1. Revive the frozen stock of human NPCs from fetal brain (Lonza, Walkersville, MD, USA) and culture them in suspension in T-75 flasks as neurospheres (Figure 1A) in neurobasal medium containing proliferation supplements, EGF (10 ng/ml) and FGF (10 ng/ml).
  2. After 3 days in culture, transfer the neurospheres to a 15 ml tube and centrifuge at 500 rpm for 5 min.
  3. Discard the supernatant leaving behind ~100 μl medium above the cell pellet and transfer into an Eppendorf tube. A 100 μl cell pellet is enough to split into 2 T-75 flasks. If less, reduce the number of flasks as neuroprogenitor cells fail to proliferate if split thin.
  4. Triturate the pellet with a 200 μl tip 50x while keeping the 200 μl tip against the bottom of the tube. Divide the cell suspension equally into two parts and add them to 2 T-75 flasks (1-2 split), one for continued expansion and another for differentiation.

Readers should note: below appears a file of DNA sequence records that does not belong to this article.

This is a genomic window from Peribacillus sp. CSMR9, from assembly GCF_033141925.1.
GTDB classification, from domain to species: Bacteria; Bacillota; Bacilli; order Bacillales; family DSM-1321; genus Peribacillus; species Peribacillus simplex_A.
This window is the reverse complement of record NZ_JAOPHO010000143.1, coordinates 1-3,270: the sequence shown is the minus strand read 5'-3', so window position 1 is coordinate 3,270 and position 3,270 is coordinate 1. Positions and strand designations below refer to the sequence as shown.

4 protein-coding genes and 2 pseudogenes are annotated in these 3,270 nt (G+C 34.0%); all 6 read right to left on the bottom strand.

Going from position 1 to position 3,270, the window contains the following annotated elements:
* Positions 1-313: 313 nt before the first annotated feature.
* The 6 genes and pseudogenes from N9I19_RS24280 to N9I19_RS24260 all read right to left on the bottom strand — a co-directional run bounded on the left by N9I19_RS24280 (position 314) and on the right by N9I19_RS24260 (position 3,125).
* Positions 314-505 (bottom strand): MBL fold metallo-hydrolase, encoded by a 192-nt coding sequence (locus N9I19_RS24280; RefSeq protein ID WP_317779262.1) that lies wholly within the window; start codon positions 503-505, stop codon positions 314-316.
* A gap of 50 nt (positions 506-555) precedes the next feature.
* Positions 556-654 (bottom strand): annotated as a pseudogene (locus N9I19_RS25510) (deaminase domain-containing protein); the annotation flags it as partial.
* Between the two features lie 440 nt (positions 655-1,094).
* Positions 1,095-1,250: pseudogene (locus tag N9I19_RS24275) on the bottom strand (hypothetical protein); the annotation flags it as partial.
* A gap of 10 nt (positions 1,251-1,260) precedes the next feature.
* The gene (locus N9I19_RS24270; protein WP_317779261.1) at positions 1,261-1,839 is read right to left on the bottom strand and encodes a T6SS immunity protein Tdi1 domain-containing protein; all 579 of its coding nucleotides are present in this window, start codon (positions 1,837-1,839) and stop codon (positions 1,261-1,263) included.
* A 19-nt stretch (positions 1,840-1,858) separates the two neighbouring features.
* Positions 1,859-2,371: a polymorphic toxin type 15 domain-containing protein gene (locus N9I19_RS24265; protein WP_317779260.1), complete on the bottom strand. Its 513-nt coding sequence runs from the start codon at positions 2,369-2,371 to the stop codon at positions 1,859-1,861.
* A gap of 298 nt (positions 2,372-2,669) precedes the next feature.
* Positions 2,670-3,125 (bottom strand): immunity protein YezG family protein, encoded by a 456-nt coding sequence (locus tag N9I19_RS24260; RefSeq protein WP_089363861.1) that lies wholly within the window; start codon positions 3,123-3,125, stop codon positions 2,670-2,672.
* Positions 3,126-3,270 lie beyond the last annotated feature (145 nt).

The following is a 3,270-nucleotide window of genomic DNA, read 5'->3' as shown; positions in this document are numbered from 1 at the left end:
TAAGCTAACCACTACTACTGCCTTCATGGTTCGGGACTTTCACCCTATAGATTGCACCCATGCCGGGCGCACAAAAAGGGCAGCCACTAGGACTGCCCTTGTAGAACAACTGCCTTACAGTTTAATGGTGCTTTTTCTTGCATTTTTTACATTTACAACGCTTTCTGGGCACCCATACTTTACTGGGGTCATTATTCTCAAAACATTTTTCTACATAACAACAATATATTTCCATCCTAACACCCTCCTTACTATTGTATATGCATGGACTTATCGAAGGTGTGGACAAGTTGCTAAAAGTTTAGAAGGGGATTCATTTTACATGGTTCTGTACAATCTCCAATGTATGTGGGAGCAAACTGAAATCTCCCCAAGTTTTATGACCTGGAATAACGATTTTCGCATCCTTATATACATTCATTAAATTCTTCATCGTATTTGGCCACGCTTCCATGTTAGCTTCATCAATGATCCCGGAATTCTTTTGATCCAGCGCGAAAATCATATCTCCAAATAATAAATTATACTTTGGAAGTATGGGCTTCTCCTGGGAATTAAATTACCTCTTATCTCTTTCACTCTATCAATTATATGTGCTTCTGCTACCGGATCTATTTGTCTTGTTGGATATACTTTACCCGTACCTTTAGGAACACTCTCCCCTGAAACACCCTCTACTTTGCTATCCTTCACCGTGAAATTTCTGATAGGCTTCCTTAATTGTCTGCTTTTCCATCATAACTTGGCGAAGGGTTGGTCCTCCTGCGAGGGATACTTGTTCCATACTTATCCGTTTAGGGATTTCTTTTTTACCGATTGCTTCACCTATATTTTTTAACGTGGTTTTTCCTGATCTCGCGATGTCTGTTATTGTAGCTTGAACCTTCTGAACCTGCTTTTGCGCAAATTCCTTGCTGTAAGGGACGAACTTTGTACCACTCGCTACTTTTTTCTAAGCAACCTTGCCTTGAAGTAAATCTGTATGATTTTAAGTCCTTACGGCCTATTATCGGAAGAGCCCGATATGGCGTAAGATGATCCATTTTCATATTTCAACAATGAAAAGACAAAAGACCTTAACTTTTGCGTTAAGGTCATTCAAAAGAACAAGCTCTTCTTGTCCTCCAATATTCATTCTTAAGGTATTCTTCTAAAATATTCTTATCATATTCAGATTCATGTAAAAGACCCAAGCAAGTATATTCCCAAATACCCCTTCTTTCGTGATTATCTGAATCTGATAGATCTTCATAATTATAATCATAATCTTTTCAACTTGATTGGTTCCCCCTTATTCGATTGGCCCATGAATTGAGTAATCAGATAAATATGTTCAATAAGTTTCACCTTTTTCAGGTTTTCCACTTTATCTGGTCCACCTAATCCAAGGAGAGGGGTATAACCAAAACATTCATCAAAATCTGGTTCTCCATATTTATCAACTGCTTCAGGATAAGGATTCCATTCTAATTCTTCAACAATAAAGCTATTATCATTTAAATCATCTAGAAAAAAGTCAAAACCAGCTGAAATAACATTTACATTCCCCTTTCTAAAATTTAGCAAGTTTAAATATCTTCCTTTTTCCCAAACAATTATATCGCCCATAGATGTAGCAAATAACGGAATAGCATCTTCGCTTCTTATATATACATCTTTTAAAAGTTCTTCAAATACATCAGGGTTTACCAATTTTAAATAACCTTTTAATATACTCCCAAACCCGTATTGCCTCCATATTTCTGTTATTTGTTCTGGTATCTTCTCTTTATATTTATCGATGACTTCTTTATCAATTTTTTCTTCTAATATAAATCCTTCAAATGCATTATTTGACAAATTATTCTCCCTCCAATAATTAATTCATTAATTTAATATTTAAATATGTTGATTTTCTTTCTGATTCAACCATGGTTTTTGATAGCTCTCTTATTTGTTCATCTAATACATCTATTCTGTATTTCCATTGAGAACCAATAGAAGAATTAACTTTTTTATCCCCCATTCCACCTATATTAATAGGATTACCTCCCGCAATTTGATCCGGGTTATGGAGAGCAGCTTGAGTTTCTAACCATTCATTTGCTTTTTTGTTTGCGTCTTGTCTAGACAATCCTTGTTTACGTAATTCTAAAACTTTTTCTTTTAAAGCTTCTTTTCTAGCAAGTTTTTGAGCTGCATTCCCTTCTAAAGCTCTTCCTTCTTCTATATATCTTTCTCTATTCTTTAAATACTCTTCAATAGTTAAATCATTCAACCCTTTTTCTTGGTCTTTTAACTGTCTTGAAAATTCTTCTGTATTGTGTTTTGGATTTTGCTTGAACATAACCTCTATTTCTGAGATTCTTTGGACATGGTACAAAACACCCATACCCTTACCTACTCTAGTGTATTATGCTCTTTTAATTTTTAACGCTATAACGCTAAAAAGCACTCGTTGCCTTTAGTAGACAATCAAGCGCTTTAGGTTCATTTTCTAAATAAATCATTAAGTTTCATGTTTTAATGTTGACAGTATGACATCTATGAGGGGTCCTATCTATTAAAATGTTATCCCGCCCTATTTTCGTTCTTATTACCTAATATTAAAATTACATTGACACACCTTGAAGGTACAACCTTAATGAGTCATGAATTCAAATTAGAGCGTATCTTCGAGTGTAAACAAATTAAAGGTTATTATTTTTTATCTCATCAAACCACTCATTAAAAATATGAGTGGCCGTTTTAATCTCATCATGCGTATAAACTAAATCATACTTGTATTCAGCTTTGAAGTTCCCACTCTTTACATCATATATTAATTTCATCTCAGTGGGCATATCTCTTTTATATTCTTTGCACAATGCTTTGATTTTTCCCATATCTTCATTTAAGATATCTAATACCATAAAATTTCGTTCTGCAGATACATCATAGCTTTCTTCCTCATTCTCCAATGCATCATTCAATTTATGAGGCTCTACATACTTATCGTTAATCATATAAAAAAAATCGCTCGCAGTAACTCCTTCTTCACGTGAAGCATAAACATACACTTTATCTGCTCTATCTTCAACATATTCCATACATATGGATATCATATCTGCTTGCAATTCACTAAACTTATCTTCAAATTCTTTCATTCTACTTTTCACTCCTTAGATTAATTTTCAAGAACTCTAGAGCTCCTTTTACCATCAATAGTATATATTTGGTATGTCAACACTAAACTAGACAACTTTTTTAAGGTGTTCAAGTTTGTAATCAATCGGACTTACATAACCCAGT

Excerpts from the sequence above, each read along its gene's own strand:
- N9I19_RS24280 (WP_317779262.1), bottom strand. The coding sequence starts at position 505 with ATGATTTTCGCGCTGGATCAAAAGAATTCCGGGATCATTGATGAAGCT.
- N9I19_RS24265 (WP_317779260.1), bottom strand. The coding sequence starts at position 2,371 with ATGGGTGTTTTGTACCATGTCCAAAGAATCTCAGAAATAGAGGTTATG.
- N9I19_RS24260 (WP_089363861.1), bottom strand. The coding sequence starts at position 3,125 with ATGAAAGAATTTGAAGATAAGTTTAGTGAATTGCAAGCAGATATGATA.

5. Continue the culture of the neuroprogenitor cells for expansion (first flask) by changing the medium every 4-5 days until the neurospheres reach their original size of 300-500 μm. Change medium by centrifugation (500 rpm; 5 min), discard the old medium and add new medium.

2. Differentiation of Human NPCs into a Neuron-rich Culture (Figure 2)

  1. For differentiation of neuroprogenitor cells into a neuron rich culture, place a single coverslip into each well of a 24-well plate and coat with 100 μg/ml of poly-L-lysine by adding 500 μl into each well. Incubate the dishes for 30 min at RT.
  2. Aspirate the poly-L-lysine solution and rinse the plate with sterile water.